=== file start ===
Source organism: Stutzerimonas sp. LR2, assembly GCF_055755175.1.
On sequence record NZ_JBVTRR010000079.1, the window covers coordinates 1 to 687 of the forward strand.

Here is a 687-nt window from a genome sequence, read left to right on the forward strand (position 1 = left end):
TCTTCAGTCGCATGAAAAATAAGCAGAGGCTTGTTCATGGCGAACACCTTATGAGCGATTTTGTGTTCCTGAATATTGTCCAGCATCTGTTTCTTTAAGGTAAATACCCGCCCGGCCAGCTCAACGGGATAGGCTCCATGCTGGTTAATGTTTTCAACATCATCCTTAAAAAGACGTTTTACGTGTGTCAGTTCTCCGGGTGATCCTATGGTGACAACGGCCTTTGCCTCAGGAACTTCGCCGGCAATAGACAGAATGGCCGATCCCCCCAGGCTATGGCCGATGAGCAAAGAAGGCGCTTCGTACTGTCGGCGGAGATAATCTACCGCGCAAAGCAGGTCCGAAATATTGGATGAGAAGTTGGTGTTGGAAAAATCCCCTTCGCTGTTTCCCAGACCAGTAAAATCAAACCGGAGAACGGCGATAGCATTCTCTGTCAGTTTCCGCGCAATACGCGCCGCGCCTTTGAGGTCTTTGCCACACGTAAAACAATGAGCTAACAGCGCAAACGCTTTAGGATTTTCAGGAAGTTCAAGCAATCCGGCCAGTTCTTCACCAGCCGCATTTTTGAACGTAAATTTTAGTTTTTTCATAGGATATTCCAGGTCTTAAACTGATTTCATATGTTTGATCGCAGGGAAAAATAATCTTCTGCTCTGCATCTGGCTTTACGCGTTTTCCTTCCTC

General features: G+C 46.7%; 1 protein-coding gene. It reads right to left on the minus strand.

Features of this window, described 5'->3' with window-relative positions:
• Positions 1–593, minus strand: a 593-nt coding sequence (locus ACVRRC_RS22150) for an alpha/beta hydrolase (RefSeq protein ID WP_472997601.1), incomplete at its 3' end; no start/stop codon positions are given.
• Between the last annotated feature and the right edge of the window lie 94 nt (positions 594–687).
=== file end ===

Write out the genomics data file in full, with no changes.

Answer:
Source organism: Stutzerimonas sp. LR2, assembly GCF_055755175.1.
On sequence record NZ_JBVTRR010000079.1, the window covers coordinates 1 to 687 of the forward strand.

Here is a 687-nt window from a genome sequence, read left to right on the forward strand (position 1 = left end):
TCTTCAGTCGCATGAAAAATAAGCAGAGGCTTGTTCATGGCGAACACCTTATGAGCGATTTTGTGTTCCTGAATATTGTCCAGCATCTGTTTCTTTAAGGTAAATACCCGCCCGGCCAGCTCAACGGGATAGGCTCCATGCTGGTTAATGTTTTCAACATCATCCTTAAAAAGACGTTTTACGTGTGTCAGTTCTCCGGGTGATCCTATGGTGACAACGGCCTTTGCCTCAGGAACTTCGCCGGCAATAGACAGAATGGCCGATCCCCCCAGGCTATGGCCGATGAGCAAAGAAGGCGCTTCGTACTGTCGGCGGAGATAATCTACCGCGCAAAGCAGGTCCGAAATATTGGATGAGAAGTTGGTGTTGGAAAAATCCCCTTCGCTGTTTCCCAGACCAGTAAAATCAAACCGGAGAACGGCGATAGCATTCTCTGTCAGTTTCCGCGCAATACGCGCCGCGCCTTTGAGGTCTTTGCCACACGTAAAACAATGAGCTAACAGCGCAAACGCTTTAGGATTTTCAGGAAGTTCAAGCAATCCGGCCAGTTCTTCACCAGCCGCATTTTTGAACGTAAATTTTAGTTTTTTCATAGGATATTCCAGGTCTTAAACTGATTTCATATGTTTGATCGCAGGGAAAAATAATCTTCTGCTCTGCATCTGGCTTTACGCGTTTTCCTTCCTC

General features: G+C 46.7%; 1 protein-coding gene. It reads right to left on the minus strand.

Features of this window, described 5'->3' with window-relative positions:
• Positions 1–593, minus strand: a 593-nt coding sequence (locus ACVRRC_RS22150) for an alpha/beta hydrolase (RefSeq protein ID WP_472997601.1), incomplete at its 3' end; no start/stop codon positions are given.
• Between the last annotated feature and the right edge of the window lie 94 nt (positions 594–687).